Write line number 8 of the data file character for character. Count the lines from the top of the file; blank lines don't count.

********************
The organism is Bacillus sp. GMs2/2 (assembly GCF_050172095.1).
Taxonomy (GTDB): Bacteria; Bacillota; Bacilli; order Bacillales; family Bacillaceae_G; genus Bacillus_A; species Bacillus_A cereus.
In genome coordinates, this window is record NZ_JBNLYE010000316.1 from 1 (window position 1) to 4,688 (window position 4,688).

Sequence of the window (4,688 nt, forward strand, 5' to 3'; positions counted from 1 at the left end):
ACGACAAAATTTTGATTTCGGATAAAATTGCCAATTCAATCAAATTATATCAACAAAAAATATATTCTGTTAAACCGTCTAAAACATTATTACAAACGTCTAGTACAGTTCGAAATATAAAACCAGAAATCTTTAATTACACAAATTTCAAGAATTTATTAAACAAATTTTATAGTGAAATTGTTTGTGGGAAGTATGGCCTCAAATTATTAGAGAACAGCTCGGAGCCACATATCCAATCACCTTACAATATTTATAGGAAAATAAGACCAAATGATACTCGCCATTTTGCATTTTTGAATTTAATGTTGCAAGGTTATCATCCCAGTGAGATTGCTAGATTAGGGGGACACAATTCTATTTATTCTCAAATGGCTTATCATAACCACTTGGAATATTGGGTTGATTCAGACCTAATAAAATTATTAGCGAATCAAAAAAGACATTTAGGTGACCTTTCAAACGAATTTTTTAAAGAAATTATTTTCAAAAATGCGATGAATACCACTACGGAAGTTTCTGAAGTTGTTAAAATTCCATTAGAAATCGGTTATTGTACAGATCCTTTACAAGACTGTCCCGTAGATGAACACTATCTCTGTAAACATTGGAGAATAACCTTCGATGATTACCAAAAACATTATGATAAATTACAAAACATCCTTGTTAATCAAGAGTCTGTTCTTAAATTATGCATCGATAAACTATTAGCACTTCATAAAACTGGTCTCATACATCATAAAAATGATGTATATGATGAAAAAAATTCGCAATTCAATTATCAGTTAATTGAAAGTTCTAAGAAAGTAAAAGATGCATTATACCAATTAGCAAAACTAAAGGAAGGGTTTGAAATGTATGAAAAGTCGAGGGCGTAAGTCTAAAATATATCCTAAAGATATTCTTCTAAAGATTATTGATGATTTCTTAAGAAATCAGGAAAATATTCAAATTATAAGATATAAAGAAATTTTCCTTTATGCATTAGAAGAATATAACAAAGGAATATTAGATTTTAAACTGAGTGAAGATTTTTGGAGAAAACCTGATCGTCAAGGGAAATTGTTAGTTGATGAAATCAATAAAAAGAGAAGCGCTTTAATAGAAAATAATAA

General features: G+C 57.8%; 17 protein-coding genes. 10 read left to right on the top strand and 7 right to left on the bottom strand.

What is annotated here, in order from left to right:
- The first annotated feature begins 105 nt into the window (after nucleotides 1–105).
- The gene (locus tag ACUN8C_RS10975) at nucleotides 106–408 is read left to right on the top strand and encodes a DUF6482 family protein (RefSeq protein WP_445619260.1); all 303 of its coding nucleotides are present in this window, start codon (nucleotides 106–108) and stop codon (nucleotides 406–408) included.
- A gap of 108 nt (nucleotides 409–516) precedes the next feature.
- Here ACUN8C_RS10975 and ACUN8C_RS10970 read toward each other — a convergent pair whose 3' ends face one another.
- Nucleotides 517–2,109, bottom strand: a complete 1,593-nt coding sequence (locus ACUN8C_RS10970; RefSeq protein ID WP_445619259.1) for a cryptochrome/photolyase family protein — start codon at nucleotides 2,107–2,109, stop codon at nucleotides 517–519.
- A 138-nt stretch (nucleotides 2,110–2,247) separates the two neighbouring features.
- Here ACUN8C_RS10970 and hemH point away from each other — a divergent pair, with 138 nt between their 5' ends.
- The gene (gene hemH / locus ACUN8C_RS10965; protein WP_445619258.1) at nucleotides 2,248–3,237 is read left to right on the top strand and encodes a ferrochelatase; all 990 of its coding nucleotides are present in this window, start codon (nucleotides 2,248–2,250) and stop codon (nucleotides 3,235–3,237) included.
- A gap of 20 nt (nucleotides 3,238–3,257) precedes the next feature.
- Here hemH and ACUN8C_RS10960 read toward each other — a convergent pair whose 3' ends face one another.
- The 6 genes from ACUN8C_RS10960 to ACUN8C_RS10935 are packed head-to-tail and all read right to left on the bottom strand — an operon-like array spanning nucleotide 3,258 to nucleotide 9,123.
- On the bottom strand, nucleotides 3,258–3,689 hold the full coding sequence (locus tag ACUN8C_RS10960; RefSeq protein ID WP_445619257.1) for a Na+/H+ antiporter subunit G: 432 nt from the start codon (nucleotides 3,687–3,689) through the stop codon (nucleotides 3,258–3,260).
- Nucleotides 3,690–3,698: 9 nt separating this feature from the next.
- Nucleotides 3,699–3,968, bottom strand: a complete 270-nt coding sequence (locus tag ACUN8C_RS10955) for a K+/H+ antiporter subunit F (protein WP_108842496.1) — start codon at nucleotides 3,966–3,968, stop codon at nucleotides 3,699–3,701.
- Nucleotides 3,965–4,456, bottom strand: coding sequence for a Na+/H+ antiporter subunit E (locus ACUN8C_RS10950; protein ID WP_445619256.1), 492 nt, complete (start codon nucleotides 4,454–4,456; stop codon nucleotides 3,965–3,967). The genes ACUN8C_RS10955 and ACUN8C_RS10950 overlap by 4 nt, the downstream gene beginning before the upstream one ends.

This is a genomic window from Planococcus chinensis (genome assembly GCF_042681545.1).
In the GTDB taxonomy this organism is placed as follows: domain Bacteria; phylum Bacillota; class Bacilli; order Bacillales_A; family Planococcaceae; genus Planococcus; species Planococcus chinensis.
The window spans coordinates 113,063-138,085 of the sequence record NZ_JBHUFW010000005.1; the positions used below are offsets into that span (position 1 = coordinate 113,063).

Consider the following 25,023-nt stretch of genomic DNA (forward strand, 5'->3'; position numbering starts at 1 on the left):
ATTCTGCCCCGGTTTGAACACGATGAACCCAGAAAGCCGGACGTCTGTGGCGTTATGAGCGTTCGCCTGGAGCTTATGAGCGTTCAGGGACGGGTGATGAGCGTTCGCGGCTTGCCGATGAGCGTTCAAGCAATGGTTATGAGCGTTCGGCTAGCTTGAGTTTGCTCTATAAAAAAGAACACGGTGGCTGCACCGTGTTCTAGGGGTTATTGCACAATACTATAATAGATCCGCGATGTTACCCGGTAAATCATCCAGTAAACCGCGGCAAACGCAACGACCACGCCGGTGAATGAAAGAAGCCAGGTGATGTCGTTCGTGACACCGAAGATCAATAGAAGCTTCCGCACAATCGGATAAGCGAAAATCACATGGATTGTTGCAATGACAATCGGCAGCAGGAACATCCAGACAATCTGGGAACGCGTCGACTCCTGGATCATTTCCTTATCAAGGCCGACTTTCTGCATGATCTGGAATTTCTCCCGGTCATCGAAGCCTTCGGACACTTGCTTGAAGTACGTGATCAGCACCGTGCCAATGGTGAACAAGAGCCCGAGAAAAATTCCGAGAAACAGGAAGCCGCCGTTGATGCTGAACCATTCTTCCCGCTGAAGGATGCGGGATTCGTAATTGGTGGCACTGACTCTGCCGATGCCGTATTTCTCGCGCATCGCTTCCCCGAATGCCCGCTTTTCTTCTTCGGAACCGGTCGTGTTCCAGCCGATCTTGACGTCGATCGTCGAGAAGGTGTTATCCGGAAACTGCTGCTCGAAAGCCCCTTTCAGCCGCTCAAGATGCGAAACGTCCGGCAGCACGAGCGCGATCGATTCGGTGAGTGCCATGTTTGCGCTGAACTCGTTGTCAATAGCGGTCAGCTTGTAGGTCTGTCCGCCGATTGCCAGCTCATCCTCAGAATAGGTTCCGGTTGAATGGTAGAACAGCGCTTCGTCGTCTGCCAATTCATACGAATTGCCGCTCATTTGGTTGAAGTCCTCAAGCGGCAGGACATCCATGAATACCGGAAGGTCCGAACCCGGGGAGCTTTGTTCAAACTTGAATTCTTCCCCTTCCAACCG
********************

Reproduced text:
- The first annotated feature begins 105 nt into the window (after nucleotides 1–105).